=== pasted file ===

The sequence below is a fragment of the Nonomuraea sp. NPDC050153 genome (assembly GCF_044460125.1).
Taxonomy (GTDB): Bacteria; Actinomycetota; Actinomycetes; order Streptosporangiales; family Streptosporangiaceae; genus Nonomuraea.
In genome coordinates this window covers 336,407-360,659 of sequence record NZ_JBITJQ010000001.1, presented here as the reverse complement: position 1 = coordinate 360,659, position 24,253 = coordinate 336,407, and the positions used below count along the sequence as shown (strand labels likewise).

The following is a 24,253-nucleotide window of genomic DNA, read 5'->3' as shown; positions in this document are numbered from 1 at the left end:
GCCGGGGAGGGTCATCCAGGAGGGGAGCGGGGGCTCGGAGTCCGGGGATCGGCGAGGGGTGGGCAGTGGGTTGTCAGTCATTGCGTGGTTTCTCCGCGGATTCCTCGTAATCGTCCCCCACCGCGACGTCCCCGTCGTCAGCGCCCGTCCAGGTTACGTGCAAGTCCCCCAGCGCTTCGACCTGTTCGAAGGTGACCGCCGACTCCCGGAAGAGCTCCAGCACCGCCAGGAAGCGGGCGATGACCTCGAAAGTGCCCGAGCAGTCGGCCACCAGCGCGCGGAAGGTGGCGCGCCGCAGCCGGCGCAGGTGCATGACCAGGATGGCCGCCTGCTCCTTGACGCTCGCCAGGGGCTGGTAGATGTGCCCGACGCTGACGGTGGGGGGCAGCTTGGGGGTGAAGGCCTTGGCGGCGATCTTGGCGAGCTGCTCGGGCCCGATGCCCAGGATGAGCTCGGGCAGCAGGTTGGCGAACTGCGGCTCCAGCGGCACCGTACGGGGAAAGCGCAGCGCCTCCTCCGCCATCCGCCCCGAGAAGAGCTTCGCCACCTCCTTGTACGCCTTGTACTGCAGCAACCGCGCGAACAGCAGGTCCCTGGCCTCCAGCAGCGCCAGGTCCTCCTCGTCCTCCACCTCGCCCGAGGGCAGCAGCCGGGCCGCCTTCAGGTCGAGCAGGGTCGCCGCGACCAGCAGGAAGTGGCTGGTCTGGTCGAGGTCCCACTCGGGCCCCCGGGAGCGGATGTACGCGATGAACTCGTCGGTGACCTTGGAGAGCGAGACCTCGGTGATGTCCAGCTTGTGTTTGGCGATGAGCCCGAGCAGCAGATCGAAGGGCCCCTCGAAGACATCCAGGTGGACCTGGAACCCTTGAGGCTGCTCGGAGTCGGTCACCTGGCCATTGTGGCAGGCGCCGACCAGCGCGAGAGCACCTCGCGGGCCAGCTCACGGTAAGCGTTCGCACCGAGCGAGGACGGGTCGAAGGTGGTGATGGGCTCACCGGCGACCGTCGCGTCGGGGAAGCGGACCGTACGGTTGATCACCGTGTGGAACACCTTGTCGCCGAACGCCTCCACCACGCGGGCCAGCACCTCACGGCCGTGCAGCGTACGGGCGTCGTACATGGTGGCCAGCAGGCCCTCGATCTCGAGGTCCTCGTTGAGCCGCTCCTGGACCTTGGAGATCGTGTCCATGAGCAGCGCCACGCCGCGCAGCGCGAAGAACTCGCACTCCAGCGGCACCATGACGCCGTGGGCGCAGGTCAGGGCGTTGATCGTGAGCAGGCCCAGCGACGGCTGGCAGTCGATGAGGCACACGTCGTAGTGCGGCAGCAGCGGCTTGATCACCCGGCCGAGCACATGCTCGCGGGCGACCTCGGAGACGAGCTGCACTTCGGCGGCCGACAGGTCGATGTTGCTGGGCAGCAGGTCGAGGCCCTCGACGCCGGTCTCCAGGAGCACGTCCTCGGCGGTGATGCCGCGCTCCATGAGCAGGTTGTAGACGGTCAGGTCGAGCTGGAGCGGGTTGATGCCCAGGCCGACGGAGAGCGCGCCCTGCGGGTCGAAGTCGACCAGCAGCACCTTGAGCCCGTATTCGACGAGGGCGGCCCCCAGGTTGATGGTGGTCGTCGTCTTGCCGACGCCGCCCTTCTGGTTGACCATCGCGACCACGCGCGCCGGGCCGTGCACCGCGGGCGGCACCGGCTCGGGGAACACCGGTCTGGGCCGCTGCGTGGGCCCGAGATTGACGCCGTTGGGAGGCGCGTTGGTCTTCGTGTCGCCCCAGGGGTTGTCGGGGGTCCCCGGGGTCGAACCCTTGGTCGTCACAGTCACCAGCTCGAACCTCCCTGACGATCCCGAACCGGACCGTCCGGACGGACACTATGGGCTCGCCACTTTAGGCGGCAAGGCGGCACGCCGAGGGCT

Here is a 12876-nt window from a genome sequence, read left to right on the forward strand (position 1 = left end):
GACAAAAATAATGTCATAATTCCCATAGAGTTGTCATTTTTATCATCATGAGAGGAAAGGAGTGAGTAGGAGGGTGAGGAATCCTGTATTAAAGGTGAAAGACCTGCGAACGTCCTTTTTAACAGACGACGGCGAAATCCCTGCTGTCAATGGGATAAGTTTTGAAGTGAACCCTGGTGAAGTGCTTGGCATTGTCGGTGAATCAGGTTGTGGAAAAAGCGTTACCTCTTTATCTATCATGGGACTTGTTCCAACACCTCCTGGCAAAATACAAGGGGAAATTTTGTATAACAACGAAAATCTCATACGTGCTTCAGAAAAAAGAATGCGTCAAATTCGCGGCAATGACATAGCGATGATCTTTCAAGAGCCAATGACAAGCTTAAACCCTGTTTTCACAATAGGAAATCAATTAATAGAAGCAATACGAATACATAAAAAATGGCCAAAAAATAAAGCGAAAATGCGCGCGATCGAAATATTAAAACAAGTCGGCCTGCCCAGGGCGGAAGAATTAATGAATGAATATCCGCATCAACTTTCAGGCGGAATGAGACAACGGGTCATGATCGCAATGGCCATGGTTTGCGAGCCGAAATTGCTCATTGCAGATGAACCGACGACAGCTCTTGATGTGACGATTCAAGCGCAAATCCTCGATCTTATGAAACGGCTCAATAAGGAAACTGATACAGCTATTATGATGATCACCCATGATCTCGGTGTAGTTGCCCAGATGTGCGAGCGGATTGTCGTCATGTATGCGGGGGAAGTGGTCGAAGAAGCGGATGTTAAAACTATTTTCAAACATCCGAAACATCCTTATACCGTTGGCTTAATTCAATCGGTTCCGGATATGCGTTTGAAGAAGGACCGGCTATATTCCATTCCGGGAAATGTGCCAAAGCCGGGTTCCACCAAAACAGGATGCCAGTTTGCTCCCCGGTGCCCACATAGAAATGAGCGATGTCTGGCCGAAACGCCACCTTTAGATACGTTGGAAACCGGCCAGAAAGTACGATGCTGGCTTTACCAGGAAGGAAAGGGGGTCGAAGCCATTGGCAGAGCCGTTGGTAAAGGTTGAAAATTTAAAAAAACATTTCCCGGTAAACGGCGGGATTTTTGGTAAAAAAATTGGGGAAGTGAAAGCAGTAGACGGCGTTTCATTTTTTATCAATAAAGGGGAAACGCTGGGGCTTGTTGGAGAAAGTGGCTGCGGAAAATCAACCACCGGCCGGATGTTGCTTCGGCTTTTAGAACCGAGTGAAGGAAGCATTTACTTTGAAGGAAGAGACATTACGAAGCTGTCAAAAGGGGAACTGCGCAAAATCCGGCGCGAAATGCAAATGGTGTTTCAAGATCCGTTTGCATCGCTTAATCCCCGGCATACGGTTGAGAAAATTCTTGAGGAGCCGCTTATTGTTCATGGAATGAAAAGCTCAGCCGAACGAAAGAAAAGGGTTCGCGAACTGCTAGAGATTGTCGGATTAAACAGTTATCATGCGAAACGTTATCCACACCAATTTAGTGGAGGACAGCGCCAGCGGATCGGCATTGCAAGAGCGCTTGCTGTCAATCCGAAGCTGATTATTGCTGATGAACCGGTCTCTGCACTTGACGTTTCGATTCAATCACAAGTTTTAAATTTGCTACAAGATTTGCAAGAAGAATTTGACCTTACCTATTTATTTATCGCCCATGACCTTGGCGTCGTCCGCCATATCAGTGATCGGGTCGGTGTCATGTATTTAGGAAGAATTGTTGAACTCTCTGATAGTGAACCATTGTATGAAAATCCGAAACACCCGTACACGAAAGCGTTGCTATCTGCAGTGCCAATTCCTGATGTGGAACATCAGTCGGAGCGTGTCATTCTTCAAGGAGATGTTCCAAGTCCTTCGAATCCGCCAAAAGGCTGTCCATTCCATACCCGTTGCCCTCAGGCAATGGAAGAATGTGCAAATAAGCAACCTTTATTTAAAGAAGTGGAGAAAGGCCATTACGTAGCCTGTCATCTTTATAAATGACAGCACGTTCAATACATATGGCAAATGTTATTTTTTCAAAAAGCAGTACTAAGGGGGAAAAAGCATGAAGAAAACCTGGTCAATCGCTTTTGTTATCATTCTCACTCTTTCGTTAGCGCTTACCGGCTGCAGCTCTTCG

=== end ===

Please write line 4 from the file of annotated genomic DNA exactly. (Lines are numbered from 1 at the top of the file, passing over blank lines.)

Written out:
The following is a 24,253-nucleotide window of genomic DNA, read 5'->3' as shown; positions in this document are numbered from 1 at the left end: